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Who owns the learning?

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Recently, Alan November wrote a thought-provoking book titled “Who Owns the Learning?: Preparing Students for Success in the Digital Age.” November shares how the traditional strategies of teaching and learning will not prepare students for the world they will enter following graduation. This week, I reflected on the question, “Who owns the learning?” Traditionally, educators have waited for a state conference, a webinar or a school improvement team meeting to discuss education issues and to grow as a professional. As I reflected on my recent attendance at a conference, I reviewed my calendar to see whether or not I had owned my learning.

I had attended the annual North Carolina ASCD (NCASCD) Conference where over 1,000 educators were in attendance to share their research, highlight best practices from their school districts and learn from face-to-face conversations. This is the premier conference for
K-12 educators in North Carolina, and I have benefited from attending this conference for several years. While I was at this year’s conference, I had the privilege of connecting with David Stegall (@davidstegall), associate superintendent for Newton-Conover City Schools. Typically, Stegall and I connect with each other via Twitter. The conference allowed us to discuss curriculum integration, professional development and developing teacher leaders. I also met with Jayme Linton (@jaymelinton), director of teacher education at Lenoir-Rhyne University. Linton and I shared ideas about education and supporting elementary teachers. We also mapped out a plan for professional development in February. Linton is going to lead professional development with teachers at my school via Skype. The topic will be “How to Use VoiceThread to Meet Your Learning Goals.” Prior to the NCASCD Conference, Linton and I had only connected via Twitter.

While attending the conference, I had some down time that I don’t normally get when I am at work and home. I took advantage of the time and read “The Energy Bus” by Jon Gordon. In December, Darin Jolly (@drjolly) highly recommended that I read this book. I was able to read half of the book while I was out of town. While I have never met Jolly, I consider him a mentor and friend. He supports my learning goals and offers advice when I encounter challenges as a principal.

I recently was able to join the #atplc Twitter Chat. This is a staple in my learning diet and professional growth plan. The topic was “Digging Deep Into the Culture of Great PLCs,” hosted by John Wink (@johnwink90). If my schedule permits, I try to join #atplc every Thursday night from 9-10 p.m. EST. The thought leaders that join that group challenge me to become a better leader and educator. There is no registration. You simply enter #atplc with your questions, answers, ideas, resources, websites, or other items you wish to share. Everyone will see your post and you will be able to connect with educators from across the U.S.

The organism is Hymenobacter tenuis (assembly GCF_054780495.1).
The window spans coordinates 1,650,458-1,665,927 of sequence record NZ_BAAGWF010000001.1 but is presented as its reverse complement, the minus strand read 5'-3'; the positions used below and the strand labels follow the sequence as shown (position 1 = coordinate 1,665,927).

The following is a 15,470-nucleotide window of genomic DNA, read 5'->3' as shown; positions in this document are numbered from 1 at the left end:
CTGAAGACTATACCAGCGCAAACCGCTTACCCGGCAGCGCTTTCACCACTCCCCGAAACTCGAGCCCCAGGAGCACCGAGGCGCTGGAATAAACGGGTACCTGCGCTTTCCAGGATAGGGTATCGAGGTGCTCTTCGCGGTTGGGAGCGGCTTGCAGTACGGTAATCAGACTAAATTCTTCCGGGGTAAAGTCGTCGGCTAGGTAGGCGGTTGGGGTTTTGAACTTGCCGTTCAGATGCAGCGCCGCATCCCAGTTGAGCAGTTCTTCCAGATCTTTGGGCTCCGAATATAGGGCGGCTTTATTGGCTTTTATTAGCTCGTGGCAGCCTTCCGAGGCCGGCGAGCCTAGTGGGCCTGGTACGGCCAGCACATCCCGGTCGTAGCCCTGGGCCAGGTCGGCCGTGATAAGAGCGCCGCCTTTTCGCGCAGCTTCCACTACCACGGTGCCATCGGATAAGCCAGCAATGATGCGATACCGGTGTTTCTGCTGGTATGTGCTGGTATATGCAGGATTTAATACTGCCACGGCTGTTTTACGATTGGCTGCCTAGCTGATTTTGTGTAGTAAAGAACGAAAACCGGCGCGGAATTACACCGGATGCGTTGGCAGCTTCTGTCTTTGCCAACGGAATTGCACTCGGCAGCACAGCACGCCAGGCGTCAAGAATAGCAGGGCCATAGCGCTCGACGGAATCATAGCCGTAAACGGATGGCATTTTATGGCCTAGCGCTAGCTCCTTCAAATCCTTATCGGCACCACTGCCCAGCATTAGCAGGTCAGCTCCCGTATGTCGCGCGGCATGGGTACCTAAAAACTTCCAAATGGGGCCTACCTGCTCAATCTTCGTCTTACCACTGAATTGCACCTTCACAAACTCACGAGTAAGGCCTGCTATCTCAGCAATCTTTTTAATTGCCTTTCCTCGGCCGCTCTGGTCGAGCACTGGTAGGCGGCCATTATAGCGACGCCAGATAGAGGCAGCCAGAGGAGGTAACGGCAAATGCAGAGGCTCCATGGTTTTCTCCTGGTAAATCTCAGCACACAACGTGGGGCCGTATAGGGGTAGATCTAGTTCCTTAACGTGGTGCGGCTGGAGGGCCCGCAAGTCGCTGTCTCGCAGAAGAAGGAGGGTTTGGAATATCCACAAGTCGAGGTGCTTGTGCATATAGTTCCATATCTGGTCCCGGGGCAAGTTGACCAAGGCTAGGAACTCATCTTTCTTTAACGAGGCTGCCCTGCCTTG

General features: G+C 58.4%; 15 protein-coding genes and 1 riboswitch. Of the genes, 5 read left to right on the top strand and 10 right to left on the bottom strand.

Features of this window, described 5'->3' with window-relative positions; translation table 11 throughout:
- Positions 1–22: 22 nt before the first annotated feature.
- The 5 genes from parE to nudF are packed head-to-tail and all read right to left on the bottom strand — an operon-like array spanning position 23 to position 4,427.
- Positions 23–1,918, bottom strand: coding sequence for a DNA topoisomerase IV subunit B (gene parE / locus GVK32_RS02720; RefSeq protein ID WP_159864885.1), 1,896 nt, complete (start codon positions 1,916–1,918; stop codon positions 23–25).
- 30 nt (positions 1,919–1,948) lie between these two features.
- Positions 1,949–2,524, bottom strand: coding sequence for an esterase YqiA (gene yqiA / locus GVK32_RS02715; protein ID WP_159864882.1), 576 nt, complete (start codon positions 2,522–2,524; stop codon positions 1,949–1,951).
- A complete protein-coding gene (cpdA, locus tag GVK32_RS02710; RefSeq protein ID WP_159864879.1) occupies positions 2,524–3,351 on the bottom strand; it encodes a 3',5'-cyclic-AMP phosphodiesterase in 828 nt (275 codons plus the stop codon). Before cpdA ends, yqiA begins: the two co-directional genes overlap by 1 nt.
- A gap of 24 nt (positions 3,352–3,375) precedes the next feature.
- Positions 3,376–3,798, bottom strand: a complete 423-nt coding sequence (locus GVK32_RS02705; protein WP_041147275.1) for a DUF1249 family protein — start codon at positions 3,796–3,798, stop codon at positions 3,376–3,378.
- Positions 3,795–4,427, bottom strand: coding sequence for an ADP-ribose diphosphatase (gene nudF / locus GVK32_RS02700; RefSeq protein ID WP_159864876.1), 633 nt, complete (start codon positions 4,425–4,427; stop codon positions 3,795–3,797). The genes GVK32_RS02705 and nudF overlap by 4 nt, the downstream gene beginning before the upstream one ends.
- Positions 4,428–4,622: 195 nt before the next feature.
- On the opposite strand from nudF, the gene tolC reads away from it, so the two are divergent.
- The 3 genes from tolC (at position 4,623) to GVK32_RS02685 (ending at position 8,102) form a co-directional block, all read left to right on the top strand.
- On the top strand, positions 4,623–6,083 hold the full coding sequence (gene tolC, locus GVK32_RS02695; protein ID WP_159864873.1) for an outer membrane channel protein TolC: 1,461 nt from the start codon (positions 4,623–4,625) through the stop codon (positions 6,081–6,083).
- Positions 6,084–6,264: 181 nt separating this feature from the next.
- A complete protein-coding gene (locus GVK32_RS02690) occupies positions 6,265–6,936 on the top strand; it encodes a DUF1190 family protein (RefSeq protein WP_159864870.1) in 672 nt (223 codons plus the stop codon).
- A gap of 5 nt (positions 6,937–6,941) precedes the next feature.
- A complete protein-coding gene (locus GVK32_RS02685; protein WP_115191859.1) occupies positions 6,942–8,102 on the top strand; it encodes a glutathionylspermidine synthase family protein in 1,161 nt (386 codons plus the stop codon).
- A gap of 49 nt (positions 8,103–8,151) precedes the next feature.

In order to continue growing, I search for videos, online articles, and blogs. Having a smartphone has allowed me to continue learning as I wait for a parent conference, wait for my son’s baseball game to begin, or at the end of the school day when I have a moment to reflect and grow. Recently, the following resources resonated with me and will help me continue to grow: “Closing the Knowing-Doing Gap in Leadership” by Surinder Kahai; “The Future Will Not Be Multiple Choice” by Jaime McGrath and Drew Davies; and “PLC Teams Discussing the Common Core” by Laurie Robinson.

Who owns your learning? You can join a Twitter chat for educators, watch a video, read a blog, share one of your resources, design your own blog, read a journal article, attend a conference, co-write an article with an educator six states away, or listen to a podcast while you exercise. Once you discover a network of educators, you will find that your growth possibilities are endless. You will be encouraged, challenged, supported and inspired by your professional learning network (PLN). Professional learning no longer takes place exclusively at the annual conference, summer retreat or faculty meeting. Learning is not a one-time event; it’s an ongoing process of growing, evolving and developing.

Steven Weber is the principal at Hillsborough Elementary School, located in Hillsborough, N.C. He blogs at ASCD EDge. Recently, his blog, A Bucket List for K-12 Students, made the Top 10 Blogs of 2012 on ASCD EDge. Connect with Weber on Twitter @curriculumblog.